Turkish President Recep Tayyip Erdogan was the last president of a NATO nation to congratulate Joe Biden after the US media declared the former vice-president's victory on 7 November. In contrast, Turkey's main opposition Republican People's Party (CHP) rushed to commend Biden immediately, prompting a rebuke from the Justice and Development Party's (AKP) Group Deputy Chair Bulent Turan.
According to Axios, the potential Biden administration may share a lot of aims with Ankara on a number of issues, including Turkey's relations with Russia, Iran as well as Erdogan's Syria strategy. Meanwhile, the US State Department has announced a programme aimed at "reinforcing democratic values" in Turkey and fostering US-Turkish ties in 2021 among other issues.
'Turkey's Dependency on the US is No Longer Possible'
"The signals sent to Biden by both the Turkish opposition and official Ankara indicate that those who set the tone in Turkish politics, first, did not learn a lesson from the coup attempt on 15 July ; second, they are not able to realise that threats to Turkey's national interests are coming from the United States; and, third, they are not very well aware of new global trends", argues Turkish journalist and political observer Mehmet Ali Guller.
The journalist does not believe the US effort to "reinforce democratic values" in the country may yield any positive results for the Turkish society.
“Democratisation with the assistance of the United States is, per se, impossible", he says. "As you know, the US brought the Latin America countries coups and instability rather than democracy. We have all seen how Washington previously established 'democracy' in Vietnam, Iraq, Libya, and Syria."
Furthermore, the recent African-American protest movements have indicated that the US is not a democratic role model for other countries, according to Guller.
"In fact, at the present time, probably, there is no more paradoxical, inhuman and anti-democratic situation than the example of which the United States is showing us", the political observer says.
The return to dependency on the US is impossible for Turkey since this step "is fraught with a huge number of problems and difficulties", including potential coups, economic shocks, abandonment of national interests and inner splits, warns Guller.
US-Turkish Relations Have Been Affected by Numerous Crises Since the Sixties
Besides this, there are also certain "structural problems" at the heart of Turkish-American relations caused by the difference in approaches and fundamental assessments of the two states, says Baris Doster, a political scientist, expert on international relations and professor at Marmara University.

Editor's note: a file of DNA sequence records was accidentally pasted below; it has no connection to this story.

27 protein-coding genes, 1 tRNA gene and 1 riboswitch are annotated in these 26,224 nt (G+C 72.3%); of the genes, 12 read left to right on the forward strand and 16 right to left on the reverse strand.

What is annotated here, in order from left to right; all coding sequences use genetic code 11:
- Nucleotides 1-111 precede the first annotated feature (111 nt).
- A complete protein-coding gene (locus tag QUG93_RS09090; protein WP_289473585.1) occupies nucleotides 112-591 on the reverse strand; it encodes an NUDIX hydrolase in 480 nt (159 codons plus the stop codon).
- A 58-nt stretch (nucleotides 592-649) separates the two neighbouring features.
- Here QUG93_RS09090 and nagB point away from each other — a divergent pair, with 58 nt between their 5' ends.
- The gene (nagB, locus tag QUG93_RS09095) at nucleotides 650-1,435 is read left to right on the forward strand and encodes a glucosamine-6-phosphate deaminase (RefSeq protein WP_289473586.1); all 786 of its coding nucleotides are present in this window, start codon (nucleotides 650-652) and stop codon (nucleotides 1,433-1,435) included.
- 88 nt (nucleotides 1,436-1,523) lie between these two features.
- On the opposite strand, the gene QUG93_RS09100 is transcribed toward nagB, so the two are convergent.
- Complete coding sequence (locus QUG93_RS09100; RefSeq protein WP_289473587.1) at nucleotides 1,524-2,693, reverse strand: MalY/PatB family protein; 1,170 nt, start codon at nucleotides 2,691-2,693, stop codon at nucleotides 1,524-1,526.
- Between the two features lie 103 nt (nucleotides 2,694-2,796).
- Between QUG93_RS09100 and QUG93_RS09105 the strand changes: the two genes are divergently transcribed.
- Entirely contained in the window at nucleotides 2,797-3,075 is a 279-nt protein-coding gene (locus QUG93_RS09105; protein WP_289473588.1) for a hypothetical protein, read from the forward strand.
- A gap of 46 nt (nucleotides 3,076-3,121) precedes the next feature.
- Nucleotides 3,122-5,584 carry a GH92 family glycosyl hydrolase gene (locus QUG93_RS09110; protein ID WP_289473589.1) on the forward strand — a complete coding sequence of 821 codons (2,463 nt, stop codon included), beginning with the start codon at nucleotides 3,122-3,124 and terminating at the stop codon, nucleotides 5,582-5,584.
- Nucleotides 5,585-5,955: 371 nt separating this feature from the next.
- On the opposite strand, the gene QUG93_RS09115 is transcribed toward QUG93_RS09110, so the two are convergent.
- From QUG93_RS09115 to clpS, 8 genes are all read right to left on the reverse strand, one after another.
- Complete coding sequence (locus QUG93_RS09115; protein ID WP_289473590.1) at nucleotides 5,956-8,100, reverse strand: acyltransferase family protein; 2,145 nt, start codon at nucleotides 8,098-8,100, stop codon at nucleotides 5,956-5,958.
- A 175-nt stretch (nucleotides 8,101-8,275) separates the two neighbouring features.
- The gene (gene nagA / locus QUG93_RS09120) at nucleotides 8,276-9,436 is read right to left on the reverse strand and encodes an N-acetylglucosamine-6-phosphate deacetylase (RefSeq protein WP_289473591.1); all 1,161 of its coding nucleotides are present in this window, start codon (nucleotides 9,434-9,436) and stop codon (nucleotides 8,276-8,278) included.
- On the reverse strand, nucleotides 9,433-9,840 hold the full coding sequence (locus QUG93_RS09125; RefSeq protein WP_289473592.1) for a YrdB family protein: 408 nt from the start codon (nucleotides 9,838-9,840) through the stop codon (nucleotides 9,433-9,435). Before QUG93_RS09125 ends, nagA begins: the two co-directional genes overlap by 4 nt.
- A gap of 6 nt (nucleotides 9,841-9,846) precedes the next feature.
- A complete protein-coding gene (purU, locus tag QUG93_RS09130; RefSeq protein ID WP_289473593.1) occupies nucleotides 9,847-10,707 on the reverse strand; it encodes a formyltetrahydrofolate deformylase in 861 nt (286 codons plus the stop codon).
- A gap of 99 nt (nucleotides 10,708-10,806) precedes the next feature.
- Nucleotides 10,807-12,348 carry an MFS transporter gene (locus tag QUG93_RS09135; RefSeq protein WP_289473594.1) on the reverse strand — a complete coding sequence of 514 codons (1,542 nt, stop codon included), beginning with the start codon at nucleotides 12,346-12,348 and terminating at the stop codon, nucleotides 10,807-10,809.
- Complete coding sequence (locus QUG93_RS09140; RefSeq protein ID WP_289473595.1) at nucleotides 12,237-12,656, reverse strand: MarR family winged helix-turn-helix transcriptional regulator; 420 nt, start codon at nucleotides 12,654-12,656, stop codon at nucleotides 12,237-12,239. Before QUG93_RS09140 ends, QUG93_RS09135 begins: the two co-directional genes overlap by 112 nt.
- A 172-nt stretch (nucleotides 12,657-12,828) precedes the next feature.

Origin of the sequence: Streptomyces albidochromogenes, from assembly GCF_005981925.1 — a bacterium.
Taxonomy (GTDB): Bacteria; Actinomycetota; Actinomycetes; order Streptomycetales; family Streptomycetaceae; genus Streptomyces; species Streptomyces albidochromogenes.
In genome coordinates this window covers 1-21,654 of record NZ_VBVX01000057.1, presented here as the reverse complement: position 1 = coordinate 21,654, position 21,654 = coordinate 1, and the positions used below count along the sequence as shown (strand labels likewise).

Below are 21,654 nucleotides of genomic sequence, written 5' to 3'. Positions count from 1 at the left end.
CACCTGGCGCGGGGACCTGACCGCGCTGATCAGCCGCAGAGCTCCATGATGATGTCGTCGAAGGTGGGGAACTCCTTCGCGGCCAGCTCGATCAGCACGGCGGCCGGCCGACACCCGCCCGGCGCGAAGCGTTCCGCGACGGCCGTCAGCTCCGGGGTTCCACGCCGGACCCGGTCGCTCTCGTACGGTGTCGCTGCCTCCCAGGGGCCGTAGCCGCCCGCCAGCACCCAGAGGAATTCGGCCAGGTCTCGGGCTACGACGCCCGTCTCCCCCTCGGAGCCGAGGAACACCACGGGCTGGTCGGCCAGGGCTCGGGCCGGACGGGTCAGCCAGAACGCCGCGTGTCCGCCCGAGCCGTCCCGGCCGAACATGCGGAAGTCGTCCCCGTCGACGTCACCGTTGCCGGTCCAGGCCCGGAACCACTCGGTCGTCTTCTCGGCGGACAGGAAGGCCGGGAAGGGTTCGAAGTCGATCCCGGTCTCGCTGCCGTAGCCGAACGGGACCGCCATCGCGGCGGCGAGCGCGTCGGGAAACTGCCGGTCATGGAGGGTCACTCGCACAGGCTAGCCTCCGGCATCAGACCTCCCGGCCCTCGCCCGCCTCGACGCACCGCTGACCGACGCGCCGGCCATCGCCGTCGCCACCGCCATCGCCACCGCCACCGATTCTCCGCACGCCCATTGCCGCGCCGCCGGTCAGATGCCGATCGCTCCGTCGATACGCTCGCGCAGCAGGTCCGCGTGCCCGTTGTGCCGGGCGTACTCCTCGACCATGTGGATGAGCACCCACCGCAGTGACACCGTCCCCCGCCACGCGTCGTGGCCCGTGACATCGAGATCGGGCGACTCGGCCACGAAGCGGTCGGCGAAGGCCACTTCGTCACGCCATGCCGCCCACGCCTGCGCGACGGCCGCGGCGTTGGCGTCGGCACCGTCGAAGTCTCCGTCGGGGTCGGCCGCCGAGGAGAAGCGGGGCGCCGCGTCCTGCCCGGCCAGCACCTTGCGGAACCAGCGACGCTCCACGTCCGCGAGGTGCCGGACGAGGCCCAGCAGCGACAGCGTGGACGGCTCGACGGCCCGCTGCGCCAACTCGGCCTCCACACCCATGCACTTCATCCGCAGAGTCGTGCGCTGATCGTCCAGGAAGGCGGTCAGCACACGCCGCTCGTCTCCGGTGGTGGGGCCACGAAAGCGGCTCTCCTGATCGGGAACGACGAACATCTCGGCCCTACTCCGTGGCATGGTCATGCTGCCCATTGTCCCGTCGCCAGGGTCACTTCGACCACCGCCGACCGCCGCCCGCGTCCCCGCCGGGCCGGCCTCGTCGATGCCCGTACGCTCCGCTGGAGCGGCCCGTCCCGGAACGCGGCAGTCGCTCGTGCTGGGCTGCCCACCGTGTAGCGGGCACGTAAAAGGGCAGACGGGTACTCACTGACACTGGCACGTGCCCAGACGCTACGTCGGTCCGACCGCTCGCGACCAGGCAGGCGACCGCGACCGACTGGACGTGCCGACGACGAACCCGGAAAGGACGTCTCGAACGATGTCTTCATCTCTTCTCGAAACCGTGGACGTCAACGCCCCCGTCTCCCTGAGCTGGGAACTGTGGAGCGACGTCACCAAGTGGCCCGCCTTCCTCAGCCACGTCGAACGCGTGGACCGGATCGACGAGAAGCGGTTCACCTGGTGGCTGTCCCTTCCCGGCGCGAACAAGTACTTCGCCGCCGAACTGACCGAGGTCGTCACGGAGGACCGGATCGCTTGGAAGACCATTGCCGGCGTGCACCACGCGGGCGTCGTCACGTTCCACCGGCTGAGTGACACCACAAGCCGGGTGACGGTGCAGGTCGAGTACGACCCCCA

Turkish-American relations have structural problems that date back to the Sixties after President Lyndon Johnson sent a tough letter to Turkey's then Prime Minister, Ismet Inonu, about the Cyprus crisis in June 1964, the political scientist says.
Doster points out that there have been hundreds of crises in relations between Washington and Ankara including the 1960 U-2 incident, the Cuban missile crisis, US support for Kurdish militias regarded as terrorist organisations by Turkey, America's alleged role in the 15 July 2016 coup attempt, the Halkbank case, the situation surrounding the arrest of American Evangelical Pastor Andrew Brunson in 2016 in Turkey, and many others.
The main reason for the US-Turkish contradictions is the difference between the two countries in the definition, understanding and perception of the world and the region in which they are located, according to the professor.
"One country is a medium-sized state, the other is a large imperialist power," he says. "In addition, the two countries have a completely different understanding of threats, allied relations, different priorities, goals, expectations and interests. And these bilateral relations are unbalanced and problematic, regardless of the specific figures in power in Turkey and the United States."
He is sceptical that Washington's will be able to demonstrate flexibility in dealing with Ankara regardless of Turkish political forces' goodwill.
"We see how the Turkish leadership is sending friendly signals to Washington being driven by internal problems and an active search for foreign investment," he remarks. "Where will it lead? I think the United States will not show flexibility, Turkey will have to show it instead. The US will not abandon its Iranian, Iraqi and Syrian policies, neither will it halt its support for terrorist organisations and the project to create a Kurdish state. In this respect, American policy will remain unchanged."
Turkey may expect Washington to change its rhetoric in the case of a Biden administration, but one should delude oneself into thinking that the White House will change its strategic orientation, Doster concludes.